Over the past one year, we have re-cultivated this habit of eating dinner as a family.  Some of these dinner days, we debate and take positions on some topics.

One of those days I introduced my kids to the classic ‘trolley problem’ which is described below.

“The thought experiment—called the trolley problem—has over the past few years gotten enough attention to be approaching “needs no introduction” status. But it’s not quite there, so: An out-of-control trolley is headed for five people who will surely die unless you pull a lever that diverts it onto a track where it will instead kill one person. Would you—should you—pull the lever?”

(Courtesy of the above definition – The Atlantic)

I posed to my son and daughter this problem. Both of them had no hesitation in saying that they would pull the lever. I asked them why and they said it was five lives against one.  They seem to have an innate understanding of the theory of Utilitarianism or possibly they feel that it is the right thing to do out of their own convictions.

I added a twist to this problem. I posted them the question again with just one change. “What if that one lone person was your dad ?”

My son did not blink an eyelid. He said that he will not pull the lever. I ask him what happens to the five people and he just looks up at me and says ‘You are more important’.

My daughter deliberated, continues to deliberate, debates with me to give me more choices , still refuses to answer, but I think she will pull the lever. She does not have the heart to say it though.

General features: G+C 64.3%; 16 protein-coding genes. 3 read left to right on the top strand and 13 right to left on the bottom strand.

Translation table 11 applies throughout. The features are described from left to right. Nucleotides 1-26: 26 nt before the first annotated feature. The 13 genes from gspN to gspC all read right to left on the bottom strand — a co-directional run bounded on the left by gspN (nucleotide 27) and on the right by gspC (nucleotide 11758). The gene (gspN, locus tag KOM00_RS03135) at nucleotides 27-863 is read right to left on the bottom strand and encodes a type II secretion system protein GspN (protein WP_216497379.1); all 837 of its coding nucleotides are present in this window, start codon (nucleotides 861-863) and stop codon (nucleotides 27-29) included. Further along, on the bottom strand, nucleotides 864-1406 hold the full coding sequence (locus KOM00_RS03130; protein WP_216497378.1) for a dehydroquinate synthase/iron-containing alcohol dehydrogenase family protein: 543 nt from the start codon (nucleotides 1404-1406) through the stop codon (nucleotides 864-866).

In a similar vein, I pose them three familiar questions from our epics, that I am sure most of us have pondered in some way or the other


  • Were the Pandavas right in fighting their own cousins and gurus ?
  • Was Karna justified in staying with Duryodhana, after realising that the was the eldest of the Pandavas ?
  • Was Kumbhakarna justified in fighting for Ravana ? ( If you have by any chance read the Kambar version of the Ramayana, the dialog between Kumbhakarna and Ravana goes down as the finest pieces of poetry and prose that makes you wonder , are these folks really the asuras ? After reading that I became an unabashed fan of Kumbhakarna! )


Dinner topic aside , what would the biases moral choices that I have made or  I will make ?

How did my kids arrive at their choices ? We have not trained or influenced them in any way.

I guess the order would be

Me, Myself, Family, Friends, Rest…


I compare the above credo of mine the credo of the Indian Military Academy

“The safety, honour and welfare of your country come first, always and every time. The honour, welfare and comfort of the men you command come next. Your own ease, comfort and safety come last, always and every time”.

And that is the reason every time I see a soldier, my hand automatically goes for a salute.


Well coming back to the trolley problem, my answer would be the same as my son.


What is your answer to the modified version of the trolley problem ?

Do you have any biases behind your moral choices ?


Enjoy Maadi (Have Fun)